Jet in the Woods Identified!

After a great amount of debate over what model plane the jet was, the question has been answered definitively.

This is an email I got from Ian

I went and visited the crash site back a month or so and took alot of pix, came home and did some research. I wasn’t aware of this discussion board at the time, but figuring that orange and white paint generally indicates a trainer aircraft, I went looking for trainers used by the military during the 60’s. I saw in a few places people who thought this wreck was an F-80 or a T-33, among other things but there was always a section of the aircraft that just didn’t match up to those suggestions. Finally I ran across a picture of the Lockheed T2V-1 “Seastar” and I was convinced that the West Milford wreck was one of these jets. Everything matched up, from the position of the horizontal stabilizers on the tail section, to the style of intake. And once I was made aware of this site, and I read through all the posts, I was more convinced than ever. Now, a month later, I thought I would bring my friend out to see the crash since it was a nice day and we both are airplane lovers. Since there was alot less snow today due to the temperature, there was a bit more to see than the first time I visited. After spending a good hour or so examining the wreckage, close to the fuselage, near a hydraulic line in the starboard wing, I found a blue stamp on the now exposed ribs of the wing that reads: NAVY T2V-1. I think this should hopefully clear up any doubts as to the type of aircraft that crashed into the West Milford woods all those years ago. Cheers!

Here is a website about the T2V

Advertisements

7 responses to this post.

  1. […] A fan and fellow geocacher named Ian helped ID the plane after finding markings under the wing. This settled the debate.. I am friernds with local bergen record reporter Bill Ervolino and he wanted a weird neat local […]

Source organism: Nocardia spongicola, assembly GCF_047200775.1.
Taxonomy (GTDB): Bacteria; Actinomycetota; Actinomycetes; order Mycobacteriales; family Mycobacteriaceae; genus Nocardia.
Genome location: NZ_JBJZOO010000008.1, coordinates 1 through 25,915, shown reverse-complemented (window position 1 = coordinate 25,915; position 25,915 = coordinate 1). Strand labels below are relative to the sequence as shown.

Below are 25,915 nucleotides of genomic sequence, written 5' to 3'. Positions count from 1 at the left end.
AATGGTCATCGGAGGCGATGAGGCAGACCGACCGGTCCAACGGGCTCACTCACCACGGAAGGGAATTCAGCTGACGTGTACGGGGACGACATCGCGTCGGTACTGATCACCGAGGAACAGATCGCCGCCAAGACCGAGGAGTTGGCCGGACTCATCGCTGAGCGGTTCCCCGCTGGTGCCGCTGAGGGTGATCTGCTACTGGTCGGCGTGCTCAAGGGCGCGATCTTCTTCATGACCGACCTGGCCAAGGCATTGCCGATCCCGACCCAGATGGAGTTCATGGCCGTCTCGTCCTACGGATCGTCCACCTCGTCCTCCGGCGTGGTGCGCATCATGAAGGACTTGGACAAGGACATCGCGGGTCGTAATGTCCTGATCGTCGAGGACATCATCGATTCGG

Reply

  2. […] here on my blog. It generated quite a debate over what kind of plane it was until a local geocacher located the model # on the wing. I visit periodically and the last time was about a year ago when I went showed it to Bergen Record […]

    Reply

  3. Posted by Mick on January 2, 2011 at 7:59 PM

    Yeah,but who flew it there and what happened,only the navy must know?

    Reply

    • Posted by lostinjersey on January 4, 2011 at 12:03 PM

      it was a trainer flight out on NY. their engine stalled and they crashed in the woods, both pilot and trainee survived with minor injuries. engine was helicoptered out but the fuselage was left behind because of how remote the crash site was (remote at the time anyway)

      Reply

  4. Posted by al on June 4, 2009 at 6:05 PM

    How do you find this? I tried with no luck?

    Do you have GPS coordinates?

    Thanks!
    al

    Reply

  5. Posted by Mike on March 18, 2009 at 9:29 AM

    just wanted to let you know, that I visited this plane in 1972 sad to see that it has been picked clean, when I was there the windshield was laying in front of it and most of the wiring and some of the intruments and other controls were still there, at the time you could still see were the trees were clipped off from where it came in I found it around 6:00 am and the mist was all around it, I was waiting for Rod Srerling to walk out from behind a tree!

    Reply

Leave a Reply

Fill in your details below or click an icon to log in:

WordPress.com Logo

You are commenting using your WordPress.com account. Log Out / Change )

Twitter picture

You are commenting using your Twitter account. Log Out / Change )

Facebook photo

You are commenting using your Facebook account. Log Out / Change )

Google+ photo

You are commenting using your Google+ account. Log Out / Change )

Connecting to %s

%d bloggers like this: